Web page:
A charge of simple assault in Florida can result in major complications to one’s life and livelihood. It’s a misdemeanor charge and because there is no actual physical contact involved, we have seen the seriousness of it downplayed.
At The Ansara Law Firm, our experienced Fort Lauderdale criminal defense lawyers know that a simple assault charge can result in up to two months of jail time, plus six months of probation and a $500 fine. Further, having this charge on your permanent criminal record could affect your future employment prospects, as you may be viewed as volatile or violent.
A conviction on this charge will be more than a minor inconvenience. It threatens not just your short-term freedom, but also your long-term future. That’s why it’s so important to have a skilled attorney fighting to protect your rights and looking out for your best interests.What is Simple Assault?
Assault is defined in F.S. 784.011 as:
- An intentional threat (by word or some act of violence) to another person AND
- The apparent ability to do so AND
- Doing some act that causes the alleged victim to reasonably fear that that such violence is about to happen.
It’s considered a second-degree misdemeanor. As such, the maximum penalties are:
- Up to 60 days in jail
- Up to 6 months of probation
- A maximum $500 fine
One could face enhanced penalties for simple assault if the alleged victim was a public servant, including a:
- Law enforcement officer;
- Emergency medical care provider.
If a victim is one of these three, the charge will be bumped from a second-degree misdemeanor to a first-degree misdemeanor, which, per F.S. 775.082 carries a maximum penalty of:
- Up to 1 year in jail;
- Up to 1 year of probation;
- A maximum $1,000 fine.
The main difference between “simple assault” and “aggravated assault” is that aggravated assault requires that the defendant not only committed assault, but he or she ALSO:
- Used a deadly weapon (without intent to kill) OR;
- Had the intention to commit a felony.
In a case where simple assault is carried out against more than one person, the law allows prosecutors to file more than one charge – even when the alleged assaults were carried out as part of a single criminal episode.
For example, if you send a single letter threatening your ex-girlfriend and her family, you could be charged with multiple counts of simple assault. Another example was seen in the 2004 case of Bryan v. State, before Florida’s 4th District Court of Appeal. In that matter, a defendant drove his car in the direction of two police officers who were together in one car. The appellate court ruled the lower court properly found the defendant guilty of two counts of aggravated assault (aggravated because it involved a deadly weapon) on a law enforcement officer.Proving Intent in Simple Assault Cases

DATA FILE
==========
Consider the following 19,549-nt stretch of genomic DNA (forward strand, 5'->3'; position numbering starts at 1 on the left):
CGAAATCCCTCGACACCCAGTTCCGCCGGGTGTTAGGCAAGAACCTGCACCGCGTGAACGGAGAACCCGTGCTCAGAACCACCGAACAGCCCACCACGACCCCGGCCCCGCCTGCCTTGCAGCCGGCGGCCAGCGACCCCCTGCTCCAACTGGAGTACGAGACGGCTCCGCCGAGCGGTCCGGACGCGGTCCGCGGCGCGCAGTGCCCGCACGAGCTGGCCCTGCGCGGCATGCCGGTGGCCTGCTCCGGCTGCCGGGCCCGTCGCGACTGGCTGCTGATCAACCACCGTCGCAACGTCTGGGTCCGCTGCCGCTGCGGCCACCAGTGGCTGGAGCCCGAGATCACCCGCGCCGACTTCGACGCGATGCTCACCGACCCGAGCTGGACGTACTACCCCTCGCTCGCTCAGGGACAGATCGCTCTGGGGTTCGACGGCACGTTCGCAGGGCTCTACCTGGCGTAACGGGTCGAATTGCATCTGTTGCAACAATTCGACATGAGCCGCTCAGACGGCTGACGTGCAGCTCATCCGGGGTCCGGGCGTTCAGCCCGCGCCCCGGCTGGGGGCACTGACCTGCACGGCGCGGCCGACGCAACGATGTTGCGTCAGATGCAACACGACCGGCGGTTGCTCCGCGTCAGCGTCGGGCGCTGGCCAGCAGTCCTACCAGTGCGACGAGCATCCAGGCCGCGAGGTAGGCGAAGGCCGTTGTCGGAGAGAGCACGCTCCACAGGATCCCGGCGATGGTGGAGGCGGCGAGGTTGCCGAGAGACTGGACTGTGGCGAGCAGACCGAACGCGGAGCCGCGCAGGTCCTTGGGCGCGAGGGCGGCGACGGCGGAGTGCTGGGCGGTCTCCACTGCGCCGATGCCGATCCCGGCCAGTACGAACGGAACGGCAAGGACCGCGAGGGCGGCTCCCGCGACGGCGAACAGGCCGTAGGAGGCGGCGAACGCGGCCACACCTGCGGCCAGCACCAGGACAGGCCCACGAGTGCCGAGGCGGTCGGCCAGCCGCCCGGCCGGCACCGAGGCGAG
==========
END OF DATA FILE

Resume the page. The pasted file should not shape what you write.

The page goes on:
It’s important to point out here that prosecutors do not need to prove the defendant in fact intended to carry out the violent act. As noted in the 2011 case of Pinkney v. State, Florida’s 2nd District Court of Appeal held that the state needed to show the defendant had the intention to carry out an act that was almost certain to make the alleged victim fear that violence would be imminent.
So it doesn’t matter whether you actually intended to hurt the person. Instead, what matters is whether you intended to make them fear you would hurt them.
Further, the word or act referenced in this charge needs to be both “willful and knowing.” What this means is there must be evidence the defendant knew what he or she was doing and willfully made a threatening comment or gesture. An example of an exception was seen in the 2005 case of Benitez v. State, where a man who was highly intoxicated put his hands behind his back while seated in a car. It was later determined a firearm was located in that seat. However, prosecutors failed to obtain a conviction in that case because they lacked proof that the perceived threat was a result of a willful and knowing act by defendant.Defenses to Simple Assault
Although the approach we take is going to vary for each case depending on the individual circumstances, there are some defenses specific to assault that are typically employed. These include:
- Conditional Threat. If the alleged threat of violence was conditional and not specific and indicated the mere possibility of violence at unspecified point in the future, that’s not assault. It could potentially be disorderly conduct, but it’s not assault.
- Idle Threat. If a threat is made by a defendant absent any physical action that would justify the alleged victim’s belief that defendant would actually carry out that threat, it’s not assault.
- Unreasonable Fear. If the alleged victim’s fear of “imminent violence” was not reasonable or justified or alleged victim didn’t actually believe defendant would do harm, then the alleged act was not assault, as defined by law.
- If you are arrested for simple assault in South Florida, our experienced legal team can help you determine the best defense approach, given the unique details of your case.
If you have been charged with a violent crime in South Florida, contact the Fort Lauderdale Criminal Defense Lawyers at The Ansara Law Firm by calling (877) 277-3780.